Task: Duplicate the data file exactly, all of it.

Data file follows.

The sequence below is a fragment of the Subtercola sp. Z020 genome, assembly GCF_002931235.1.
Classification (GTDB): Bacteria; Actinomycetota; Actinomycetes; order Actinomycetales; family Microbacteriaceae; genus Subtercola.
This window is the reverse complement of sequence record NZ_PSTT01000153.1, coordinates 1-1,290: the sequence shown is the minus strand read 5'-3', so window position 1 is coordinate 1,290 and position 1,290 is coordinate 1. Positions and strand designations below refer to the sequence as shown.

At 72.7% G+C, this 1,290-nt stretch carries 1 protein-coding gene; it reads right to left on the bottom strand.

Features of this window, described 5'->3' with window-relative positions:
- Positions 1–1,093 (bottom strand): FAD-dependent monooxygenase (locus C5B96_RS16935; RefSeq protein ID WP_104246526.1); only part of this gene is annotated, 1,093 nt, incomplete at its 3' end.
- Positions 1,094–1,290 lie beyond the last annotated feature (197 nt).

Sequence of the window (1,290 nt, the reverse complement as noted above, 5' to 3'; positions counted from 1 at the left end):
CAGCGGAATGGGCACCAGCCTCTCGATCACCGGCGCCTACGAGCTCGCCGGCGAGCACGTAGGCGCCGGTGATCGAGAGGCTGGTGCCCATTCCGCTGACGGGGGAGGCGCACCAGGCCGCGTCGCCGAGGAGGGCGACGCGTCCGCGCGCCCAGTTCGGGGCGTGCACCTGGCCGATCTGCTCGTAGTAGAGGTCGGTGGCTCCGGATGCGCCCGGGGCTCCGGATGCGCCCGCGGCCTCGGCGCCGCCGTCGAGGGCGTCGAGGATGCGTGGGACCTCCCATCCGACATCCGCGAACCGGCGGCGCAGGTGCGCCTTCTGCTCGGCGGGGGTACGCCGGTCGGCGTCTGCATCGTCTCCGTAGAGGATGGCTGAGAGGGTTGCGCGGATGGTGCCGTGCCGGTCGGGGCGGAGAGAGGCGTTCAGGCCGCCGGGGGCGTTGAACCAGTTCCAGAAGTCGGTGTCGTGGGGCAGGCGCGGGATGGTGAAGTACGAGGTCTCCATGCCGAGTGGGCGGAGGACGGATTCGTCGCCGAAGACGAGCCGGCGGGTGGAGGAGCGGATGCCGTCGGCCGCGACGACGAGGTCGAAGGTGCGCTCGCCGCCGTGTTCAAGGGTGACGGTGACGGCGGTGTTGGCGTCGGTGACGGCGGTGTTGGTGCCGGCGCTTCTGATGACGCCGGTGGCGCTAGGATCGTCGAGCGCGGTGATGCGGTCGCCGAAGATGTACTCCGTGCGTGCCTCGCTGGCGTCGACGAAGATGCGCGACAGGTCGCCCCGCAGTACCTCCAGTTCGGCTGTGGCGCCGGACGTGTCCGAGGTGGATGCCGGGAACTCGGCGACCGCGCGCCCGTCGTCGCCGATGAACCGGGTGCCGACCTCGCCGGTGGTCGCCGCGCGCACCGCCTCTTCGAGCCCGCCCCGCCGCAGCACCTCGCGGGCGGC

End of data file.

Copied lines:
The sequence below is a fragment of the Subtercola sp. Z020 genome, assembly GCF_002931235.1.
Classification (GTDB): Bacteria; Actinomycetota; Actinomycetes; order Actinomycetales; family Microbacteriaceae; genus Subtercola.
This window is the reverse complement of sequence record NZ_PSTT01000153.1, coordinates 1-1,290: the sequence shown is the minus strand read 5'-3', so window position 1 is coordinate 1,290 and position 1,290 is coordinate 1. Positions and strand designations below refer to the sequence as shown.

At 72.7% G+C, this 1,290-nt stretch carries 1 protein-coding gene; it reads right to left on the bottom strand.

Features of this window, described 5'->3' with window-relative positions:
- Positions 1–1,093 (bottom strand): FAD-dependent monooxygenase (locus C5B96_RS16935; RefSeq protein ID WP_104246526.1); only part of this gene is annotated, 1,093 nt, incomplete at its 3' end.
- Positions 1,094–1,290 lie beyond the last annotated feature (197 nt).

Sequence of the window (1,290 nt, the reverse complement as noted above, 5' to 3'; positions counted from 1 at the left end):
CAGCGGAATGGGCACCAGCCTCTCGATCACCGGCGCCTACGAGCTCGCCGGCGAGCACGTAGGCGCCGGTGATCGAGAGGCTGGTGCCCATTCCGCTGACGGGGGAGGCGCACCAGGCCGCGTCGCCGAGGAGGGCGACGCGTCCGCGCGCCCAGTTCGGGGCGTGCACCTGGCCGATCTGCTCGTAGTAGAGGTCGGTGGCTCCGGATGCGCCCGGGGCTCCGGATGCGCCCGCGGCCTCGGCGCCGCCGTCGAGGGCGTCGAGGATGCGTGGGACCTCCCATCCGACATCCGCGAACCGGCGGCGCAGGTGCGCCTTCTGCTCGGCGGGGGTACGCCGGTCGGCGTCTGCATCGTCTCCGTAGAGGATGGCTGAGAGGGTTGCGCGGATGGTGCCGTGCCGGTCGGGGCGGAGAGAGGCGTTCAGGCCGCCGGGGGCGTTGAACCAGTTCCAGAAGTCGGTGTCGTGGGGCAGGCGCGGGATGGTGAAGTACGAGGTCTCCATGCCGAGTGGGCGGAGGACGGATTCGTCGCCGAAGACGAGCCGGCGGGTGGAGGAGCGGATGCCGTCGGCCGCGACGACGAGGTCGAAGGTGCGCTCGCCGCCGTGTTCAAGGGTGACGGTGACGGCGGTGTTGGCGTCGGTGACGGCGGTGTTGGTGCCGGCGCTTCTGATGACGCCGGTGGCGCTAGGATCGTCGAGCGCGGTGATGCGGTCGCCGAAGATGTACTCCGTGCGTGCCTCGCTGGCGTCGACGAAGATGCGCGACAGGTCGCCCCGCAGTACCTCCAGTTCGGCTGTGGCGCCGGACGTGTCCGAGGTGGATGCCGGGAACTCGGCGACCGCGCGCCCGTCGTCGCCGATGAACCGGGTGCCGACCTCGCCGGTGGTCGCCGCGCGCACCGCCTCTTCGAGCCCGCCCCGCCGCAGCACCTCGCGGGCGGC